“Of course, there will still be those voters who snarl, “She didn’t earn my vote,” as if somehow their narcissism should override all other considerations in the election. That, however, is not what an election is about. Voters are charged with choosing the best person to lead the country, not the one who appeals the most to their egos.

“ If you voted for Trump because you supported him, congratulations on your candidate’s victory. But if you didn’t vote for the only person who could defeat him and are now protesting a Trump presidency, may I suggest you shut up and go home. Adults now need to start fixing the damage you have done.” 



Don’t believe him? Read his whole piece here: The Myths Democrats Swallowed That Cost Them the Presidential Election. He’s got the goods on Sanders. 


And if he’s talking about you, hang your head in shame and weep. 

We must take some responsibility for giving space to the paranoid left, I suppose, but as a free speech advocate I think it's better to help irrational people put their silly ideas right out front where they can be refuted by cooler heads. 

My partner in crime call it a “Trotsky Moment”—from the belief that enhancing the contradictions might bring on the revolution. He told this to our friend the Petaluma chicken farm heiress, who describes her parents as having different old leftist tendencies which they endless debated at the dinner table when she was growing up. The slogan she remembers from that era is “The worser the better.”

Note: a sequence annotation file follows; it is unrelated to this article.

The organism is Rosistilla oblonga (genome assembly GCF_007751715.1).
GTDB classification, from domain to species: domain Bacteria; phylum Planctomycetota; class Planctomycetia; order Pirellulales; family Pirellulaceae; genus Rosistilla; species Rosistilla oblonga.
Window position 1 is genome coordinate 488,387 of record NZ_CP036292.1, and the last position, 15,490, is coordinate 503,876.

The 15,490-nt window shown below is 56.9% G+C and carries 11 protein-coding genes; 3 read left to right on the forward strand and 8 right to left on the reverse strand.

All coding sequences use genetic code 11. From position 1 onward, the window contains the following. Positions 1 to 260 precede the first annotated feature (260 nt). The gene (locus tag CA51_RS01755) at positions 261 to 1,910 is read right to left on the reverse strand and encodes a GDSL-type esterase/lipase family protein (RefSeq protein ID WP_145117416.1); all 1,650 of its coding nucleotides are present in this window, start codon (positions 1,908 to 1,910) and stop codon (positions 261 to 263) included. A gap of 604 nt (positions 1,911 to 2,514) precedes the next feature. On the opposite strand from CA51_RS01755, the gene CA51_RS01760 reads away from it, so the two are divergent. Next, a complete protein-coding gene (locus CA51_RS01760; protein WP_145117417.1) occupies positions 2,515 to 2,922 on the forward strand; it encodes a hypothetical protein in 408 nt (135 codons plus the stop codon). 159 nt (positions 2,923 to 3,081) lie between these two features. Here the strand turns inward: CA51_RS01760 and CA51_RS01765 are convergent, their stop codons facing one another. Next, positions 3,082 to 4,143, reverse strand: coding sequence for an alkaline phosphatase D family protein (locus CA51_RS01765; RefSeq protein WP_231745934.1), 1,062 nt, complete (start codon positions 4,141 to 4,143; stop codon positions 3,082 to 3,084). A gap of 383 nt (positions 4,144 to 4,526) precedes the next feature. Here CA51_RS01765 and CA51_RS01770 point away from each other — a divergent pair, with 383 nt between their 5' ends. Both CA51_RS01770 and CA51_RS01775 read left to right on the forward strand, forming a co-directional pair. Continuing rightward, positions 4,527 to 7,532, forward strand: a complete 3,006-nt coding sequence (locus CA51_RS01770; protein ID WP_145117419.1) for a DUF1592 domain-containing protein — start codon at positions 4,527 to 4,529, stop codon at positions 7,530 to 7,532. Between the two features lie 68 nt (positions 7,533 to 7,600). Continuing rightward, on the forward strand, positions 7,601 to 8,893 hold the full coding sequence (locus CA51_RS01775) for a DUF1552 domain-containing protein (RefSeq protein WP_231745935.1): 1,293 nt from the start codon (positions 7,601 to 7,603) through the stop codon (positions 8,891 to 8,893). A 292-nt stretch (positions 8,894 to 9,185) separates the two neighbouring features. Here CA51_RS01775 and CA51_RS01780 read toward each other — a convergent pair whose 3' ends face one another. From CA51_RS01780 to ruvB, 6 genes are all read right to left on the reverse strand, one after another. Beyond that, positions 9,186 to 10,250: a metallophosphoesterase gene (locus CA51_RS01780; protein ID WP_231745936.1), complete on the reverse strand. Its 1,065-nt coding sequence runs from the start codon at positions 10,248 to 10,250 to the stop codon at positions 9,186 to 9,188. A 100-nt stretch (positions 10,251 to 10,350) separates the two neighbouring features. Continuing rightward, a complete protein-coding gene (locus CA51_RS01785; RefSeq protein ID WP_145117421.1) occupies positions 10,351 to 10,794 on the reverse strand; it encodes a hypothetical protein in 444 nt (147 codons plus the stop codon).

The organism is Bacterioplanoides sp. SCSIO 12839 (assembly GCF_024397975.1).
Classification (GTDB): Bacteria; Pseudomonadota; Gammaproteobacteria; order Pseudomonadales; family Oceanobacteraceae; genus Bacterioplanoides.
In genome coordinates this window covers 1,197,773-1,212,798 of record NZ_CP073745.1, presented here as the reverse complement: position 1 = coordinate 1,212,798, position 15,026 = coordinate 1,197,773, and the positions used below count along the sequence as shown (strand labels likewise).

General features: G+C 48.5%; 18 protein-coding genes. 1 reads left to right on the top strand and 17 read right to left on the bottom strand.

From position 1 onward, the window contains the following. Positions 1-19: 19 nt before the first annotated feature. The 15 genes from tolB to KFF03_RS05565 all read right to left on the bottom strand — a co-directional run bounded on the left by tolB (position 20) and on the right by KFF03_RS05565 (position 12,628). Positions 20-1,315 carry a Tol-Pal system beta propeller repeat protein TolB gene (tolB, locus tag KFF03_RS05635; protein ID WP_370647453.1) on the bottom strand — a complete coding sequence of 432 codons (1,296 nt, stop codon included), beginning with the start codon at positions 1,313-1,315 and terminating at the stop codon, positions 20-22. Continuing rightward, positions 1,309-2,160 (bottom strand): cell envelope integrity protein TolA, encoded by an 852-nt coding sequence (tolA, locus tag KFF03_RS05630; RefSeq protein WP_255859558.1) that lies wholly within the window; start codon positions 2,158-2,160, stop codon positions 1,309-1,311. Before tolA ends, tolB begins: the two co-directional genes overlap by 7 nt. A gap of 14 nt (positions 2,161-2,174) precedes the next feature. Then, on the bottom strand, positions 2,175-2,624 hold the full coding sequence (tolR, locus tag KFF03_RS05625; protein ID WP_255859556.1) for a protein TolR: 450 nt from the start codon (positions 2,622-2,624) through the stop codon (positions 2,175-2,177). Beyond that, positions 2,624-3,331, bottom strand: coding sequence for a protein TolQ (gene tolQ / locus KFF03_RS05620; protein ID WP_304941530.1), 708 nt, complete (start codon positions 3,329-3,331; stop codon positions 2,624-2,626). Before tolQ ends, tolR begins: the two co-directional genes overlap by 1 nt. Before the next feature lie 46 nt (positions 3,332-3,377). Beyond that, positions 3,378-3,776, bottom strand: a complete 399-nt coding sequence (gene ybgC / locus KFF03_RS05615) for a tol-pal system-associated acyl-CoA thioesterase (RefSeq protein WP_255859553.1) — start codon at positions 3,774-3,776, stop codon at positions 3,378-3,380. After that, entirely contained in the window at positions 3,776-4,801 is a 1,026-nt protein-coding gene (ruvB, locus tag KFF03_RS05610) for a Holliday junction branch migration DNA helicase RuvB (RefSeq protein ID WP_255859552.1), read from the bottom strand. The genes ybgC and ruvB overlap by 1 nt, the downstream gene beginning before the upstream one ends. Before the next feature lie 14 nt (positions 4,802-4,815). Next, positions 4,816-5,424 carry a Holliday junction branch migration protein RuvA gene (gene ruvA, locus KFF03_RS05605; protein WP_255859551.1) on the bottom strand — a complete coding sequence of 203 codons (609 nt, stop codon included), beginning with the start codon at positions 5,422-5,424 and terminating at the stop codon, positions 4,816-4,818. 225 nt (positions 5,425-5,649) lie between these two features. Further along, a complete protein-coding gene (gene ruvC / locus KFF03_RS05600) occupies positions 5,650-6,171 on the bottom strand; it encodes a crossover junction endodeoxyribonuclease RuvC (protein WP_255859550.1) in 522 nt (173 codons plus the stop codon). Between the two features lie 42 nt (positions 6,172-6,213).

How can we grown-ups fix things? That’s a topic for later. Judging by today’s news on Trump’s appointments, it’s not going to be easy. We’ll see what happens, but don’t hold your breath. 

P.S. On Sunday after this was published I had a visitor, a bouncy pig-tailed second-grade girl, African-American, about eight years old. She noted with approval the Clinton sign on the fridge and complained loudly about the election results. Then she noticed my mail stack, with the above-mentioned "Women Can Stop Trump" sticker and seized on it with glee. She read it aloud a couple of times, then asked if she could have it. Of course! She peeled off the backing and stuck it to her teeshirt, saying that she'd put it on her mom's car when she went home. And you know, she might just just be right. She will be old enough to vote in only ten years, and if we haven't stopped Trump (or his ilk) by then she and her sister and their mom and some friends might just take care of him themselves.